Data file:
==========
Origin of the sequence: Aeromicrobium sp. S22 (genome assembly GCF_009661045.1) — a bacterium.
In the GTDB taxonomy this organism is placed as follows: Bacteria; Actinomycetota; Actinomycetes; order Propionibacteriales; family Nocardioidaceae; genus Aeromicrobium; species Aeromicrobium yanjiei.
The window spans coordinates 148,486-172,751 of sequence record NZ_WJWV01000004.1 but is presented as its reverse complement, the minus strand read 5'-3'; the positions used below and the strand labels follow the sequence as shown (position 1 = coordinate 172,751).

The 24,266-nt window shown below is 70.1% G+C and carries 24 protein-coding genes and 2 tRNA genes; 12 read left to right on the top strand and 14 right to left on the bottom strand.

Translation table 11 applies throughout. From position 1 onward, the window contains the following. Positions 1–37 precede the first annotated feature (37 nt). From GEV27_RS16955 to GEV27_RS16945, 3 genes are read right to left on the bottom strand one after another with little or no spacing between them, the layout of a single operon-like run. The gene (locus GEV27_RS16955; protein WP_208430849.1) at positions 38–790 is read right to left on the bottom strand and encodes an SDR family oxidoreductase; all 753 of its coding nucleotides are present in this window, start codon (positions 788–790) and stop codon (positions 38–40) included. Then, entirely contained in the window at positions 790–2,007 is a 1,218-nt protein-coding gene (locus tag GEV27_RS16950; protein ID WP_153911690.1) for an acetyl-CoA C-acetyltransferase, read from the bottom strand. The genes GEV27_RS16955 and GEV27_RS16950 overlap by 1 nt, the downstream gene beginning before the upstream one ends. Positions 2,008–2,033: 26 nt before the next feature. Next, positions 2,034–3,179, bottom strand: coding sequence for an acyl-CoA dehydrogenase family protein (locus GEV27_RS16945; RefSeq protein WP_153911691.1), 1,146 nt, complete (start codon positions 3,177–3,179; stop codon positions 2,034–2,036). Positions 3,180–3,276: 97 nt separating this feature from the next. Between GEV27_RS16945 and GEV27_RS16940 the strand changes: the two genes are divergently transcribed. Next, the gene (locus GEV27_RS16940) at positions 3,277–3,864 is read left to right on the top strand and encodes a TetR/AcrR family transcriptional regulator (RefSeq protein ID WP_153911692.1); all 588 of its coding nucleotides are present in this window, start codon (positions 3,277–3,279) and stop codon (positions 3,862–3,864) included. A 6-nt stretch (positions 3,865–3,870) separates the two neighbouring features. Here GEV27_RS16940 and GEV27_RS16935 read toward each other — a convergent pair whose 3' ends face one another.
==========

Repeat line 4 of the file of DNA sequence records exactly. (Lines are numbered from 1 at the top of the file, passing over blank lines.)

The 24,266-nt window shown below is 70.1% G+C and carries 24 protein-coding genes and 2 tRNA genes; 12 read left to right on the top strand and 14 right to left on the bottom strand.